Wednesday, July 12, 2006

Reilly's Hammer Strikes Again!


The sudden, tragic and clearly unnecessary death of Milena Del Valle in a Big Dig tunnel may lead to some needed corrections. Meanwhile, every political clown in the arena is up to his tricks.

We
each could have predicted POTUS-envying Williard Mitt Romney seeking a scapegoat and going after long-term nemesis Turnpike Authority head Matt Amorello. Romney is a media slut.

However, Attorney General and gubernatorial candidate Tom Reilly is a bit more complicated. His apparent grandstanding in calling the tunnel a crime scene and promising a negligent homicide investigation bears observing now and watching for developments.

The key angle is that Reilly has a whole career of law enforcement, from the district attorney side through today. He has a single tool in his tool chest. It is the hammer of prosecution. We have noted how everything in his campaign has a criminal-justice spin.

On this death, various state and various federal agencies will investigate.

We might ask at this point why Reilly wants to take the case out of the hands of the Suffolk County DA Dan Conley. That DA has the charge to investigate and prosecute homicides here, not the commonwealth's AG. Unfortunately for the case, Reilly opens himself up to grandstanding charges by trying to lead on this. Perhaps he's that concerned, but...

It is also worth noting the Boston Herald piece by political bureau goddess Kimberly Atkins on Reilly's money connection to Big Dig contractors and lobbyists. It would be good and pure politics for Reilly to be self-righteous and indignant in his noble efforts to protect us, each and all. The same effort might serve as insulation from association with the same villains he and Romney want to blame.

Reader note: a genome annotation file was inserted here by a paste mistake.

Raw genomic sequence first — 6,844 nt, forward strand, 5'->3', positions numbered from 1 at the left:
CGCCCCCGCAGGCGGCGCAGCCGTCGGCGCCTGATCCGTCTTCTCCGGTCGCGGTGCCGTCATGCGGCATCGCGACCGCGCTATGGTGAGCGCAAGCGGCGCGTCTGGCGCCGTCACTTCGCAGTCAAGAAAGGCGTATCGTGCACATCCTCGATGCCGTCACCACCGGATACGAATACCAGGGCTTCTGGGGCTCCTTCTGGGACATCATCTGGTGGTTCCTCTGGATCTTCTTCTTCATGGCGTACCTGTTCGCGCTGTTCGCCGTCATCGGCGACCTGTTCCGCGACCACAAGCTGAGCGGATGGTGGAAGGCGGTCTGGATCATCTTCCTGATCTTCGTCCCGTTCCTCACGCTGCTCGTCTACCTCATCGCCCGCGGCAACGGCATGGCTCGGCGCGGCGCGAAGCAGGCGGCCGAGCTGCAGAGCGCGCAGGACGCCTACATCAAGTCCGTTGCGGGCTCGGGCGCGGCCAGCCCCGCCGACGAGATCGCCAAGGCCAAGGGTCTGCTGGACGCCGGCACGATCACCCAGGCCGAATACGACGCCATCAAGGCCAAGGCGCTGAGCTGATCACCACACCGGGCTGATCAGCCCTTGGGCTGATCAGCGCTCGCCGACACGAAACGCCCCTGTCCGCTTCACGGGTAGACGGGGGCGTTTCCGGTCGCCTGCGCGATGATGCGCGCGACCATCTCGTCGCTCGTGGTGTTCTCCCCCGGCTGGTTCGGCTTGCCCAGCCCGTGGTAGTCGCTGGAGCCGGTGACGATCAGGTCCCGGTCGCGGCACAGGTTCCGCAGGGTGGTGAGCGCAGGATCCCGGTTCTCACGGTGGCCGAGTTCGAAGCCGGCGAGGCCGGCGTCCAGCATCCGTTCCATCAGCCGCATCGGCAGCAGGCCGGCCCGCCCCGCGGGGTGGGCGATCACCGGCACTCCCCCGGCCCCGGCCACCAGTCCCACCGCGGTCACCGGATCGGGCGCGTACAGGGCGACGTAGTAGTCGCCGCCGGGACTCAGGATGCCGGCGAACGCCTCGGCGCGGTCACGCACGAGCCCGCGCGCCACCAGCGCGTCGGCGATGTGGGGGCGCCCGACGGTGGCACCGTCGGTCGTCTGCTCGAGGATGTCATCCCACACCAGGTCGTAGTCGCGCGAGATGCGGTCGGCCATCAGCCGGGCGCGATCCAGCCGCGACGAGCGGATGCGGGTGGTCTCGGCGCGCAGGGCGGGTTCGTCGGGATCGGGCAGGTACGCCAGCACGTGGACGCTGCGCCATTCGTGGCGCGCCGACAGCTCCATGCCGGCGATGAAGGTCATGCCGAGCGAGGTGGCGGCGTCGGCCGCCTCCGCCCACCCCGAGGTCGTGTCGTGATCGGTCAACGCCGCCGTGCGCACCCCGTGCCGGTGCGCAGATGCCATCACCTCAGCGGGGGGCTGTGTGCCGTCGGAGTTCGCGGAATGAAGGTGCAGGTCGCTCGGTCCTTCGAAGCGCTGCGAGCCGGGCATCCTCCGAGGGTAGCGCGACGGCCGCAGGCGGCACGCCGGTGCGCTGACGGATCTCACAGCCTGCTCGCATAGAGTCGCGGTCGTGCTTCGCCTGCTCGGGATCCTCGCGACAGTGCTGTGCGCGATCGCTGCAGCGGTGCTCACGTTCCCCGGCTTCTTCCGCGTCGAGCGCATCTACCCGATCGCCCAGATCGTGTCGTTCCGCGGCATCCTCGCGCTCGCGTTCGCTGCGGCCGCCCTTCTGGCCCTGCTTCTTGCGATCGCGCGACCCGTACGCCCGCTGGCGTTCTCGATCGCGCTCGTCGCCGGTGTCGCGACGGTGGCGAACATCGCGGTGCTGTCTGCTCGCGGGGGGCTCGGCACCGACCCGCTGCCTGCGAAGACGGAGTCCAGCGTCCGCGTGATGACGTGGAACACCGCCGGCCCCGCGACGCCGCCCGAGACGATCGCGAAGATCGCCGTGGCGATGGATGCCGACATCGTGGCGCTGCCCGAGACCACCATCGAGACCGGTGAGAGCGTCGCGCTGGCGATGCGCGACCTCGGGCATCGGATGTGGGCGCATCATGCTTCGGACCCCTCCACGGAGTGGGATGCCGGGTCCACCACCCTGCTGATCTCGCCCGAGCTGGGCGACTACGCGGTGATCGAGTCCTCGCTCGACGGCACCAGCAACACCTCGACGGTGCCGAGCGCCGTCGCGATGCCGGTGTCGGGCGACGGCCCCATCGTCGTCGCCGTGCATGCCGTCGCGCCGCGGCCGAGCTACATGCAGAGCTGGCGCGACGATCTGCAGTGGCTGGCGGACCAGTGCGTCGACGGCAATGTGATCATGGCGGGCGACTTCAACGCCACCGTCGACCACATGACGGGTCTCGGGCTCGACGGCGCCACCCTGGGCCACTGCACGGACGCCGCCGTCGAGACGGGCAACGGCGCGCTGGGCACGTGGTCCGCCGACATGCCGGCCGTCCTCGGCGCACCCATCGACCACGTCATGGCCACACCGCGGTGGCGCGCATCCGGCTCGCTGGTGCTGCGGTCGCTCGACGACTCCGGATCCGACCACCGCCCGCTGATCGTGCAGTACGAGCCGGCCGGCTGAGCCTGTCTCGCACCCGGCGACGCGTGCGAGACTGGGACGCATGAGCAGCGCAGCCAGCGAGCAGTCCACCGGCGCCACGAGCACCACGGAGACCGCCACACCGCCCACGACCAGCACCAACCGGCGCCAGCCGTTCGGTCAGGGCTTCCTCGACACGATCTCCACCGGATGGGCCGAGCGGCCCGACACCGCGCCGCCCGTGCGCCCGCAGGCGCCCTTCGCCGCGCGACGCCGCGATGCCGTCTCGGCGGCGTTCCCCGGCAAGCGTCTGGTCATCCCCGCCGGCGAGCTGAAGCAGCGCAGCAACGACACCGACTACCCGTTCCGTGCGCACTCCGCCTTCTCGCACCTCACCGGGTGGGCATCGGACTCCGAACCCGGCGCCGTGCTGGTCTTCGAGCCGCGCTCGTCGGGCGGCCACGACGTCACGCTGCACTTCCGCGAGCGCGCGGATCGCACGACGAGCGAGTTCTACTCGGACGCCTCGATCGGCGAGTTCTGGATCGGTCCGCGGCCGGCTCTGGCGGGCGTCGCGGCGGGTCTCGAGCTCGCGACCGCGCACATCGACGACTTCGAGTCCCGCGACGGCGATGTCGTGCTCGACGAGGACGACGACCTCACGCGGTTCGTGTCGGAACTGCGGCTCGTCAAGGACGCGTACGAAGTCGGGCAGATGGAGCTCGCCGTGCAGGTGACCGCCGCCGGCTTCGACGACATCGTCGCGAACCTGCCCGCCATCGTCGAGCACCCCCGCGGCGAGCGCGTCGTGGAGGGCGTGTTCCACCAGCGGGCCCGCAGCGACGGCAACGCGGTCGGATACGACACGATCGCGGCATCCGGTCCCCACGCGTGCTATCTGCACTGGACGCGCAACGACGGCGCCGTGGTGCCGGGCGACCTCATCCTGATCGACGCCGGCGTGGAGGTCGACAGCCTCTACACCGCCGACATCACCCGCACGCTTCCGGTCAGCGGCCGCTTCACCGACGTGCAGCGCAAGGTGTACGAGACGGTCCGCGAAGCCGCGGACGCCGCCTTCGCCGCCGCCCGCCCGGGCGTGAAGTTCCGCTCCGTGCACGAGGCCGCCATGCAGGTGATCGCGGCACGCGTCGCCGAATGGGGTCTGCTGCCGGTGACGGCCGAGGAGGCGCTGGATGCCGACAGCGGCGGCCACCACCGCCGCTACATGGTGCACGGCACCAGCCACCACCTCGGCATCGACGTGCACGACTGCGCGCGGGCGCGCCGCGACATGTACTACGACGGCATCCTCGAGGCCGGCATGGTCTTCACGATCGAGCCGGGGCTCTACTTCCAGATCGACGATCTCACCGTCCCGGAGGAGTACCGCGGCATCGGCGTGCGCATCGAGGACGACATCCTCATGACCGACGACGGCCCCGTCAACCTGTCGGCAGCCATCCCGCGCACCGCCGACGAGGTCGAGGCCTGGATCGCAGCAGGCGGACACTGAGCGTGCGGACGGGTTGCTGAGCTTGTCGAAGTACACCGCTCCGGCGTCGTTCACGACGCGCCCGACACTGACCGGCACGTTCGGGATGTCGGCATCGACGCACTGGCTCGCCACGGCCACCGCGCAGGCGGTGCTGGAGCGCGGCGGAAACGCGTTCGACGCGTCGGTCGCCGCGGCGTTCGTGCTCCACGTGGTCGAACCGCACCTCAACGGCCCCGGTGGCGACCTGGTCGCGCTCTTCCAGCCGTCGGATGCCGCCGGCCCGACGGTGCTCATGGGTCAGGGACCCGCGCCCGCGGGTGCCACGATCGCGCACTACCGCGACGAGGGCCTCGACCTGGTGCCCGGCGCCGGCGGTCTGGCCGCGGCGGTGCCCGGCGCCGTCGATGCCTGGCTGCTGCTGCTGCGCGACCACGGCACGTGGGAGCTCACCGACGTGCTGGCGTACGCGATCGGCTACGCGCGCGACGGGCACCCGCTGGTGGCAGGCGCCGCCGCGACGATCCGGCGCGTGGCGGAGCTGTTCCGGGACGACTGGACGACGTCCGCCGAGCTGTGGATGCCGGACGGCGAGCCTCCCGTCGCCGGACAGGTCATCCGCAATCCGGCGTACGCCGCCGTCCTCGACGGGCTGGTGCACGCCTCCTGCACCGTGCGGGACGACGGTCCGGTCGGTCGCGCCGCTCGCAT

On the investigation he promised, Reilly told the Herald in a separate article:
"This young woman was tragically killed . . . and responsibility needs to be allocated," state Attorney General Tom Reilly said in announcing the launch of a negligent-homicide probe into Monday night’s tragedy. "Was it the design company? Was it the construction company that installed (the panel)? Was it the manufacturer, or was it the testers? . . . We are going to get to the bottom of this."
Along with his one-tool belt, Reilly tries to wear his figurative white hat. That is the wont of professional prosecutors. So, it is impossible to separate the campaign bluster from his bent. However, he must surely be aware how far behind he is in the PR war. In particular, gubernatorial rival Deval Patrick drops press releases like a molting swan does feathers. Because Reilly always has to have his crime peg, he is far behind in decorating the campaign field.

Back to the current issue, fortunately for the candidates, liability may not be even tentatively assigned until after the Democratic primary and maybe not until after the general election. The Globe piece on the difficulties of proving negligent homicide makes this clear. For example: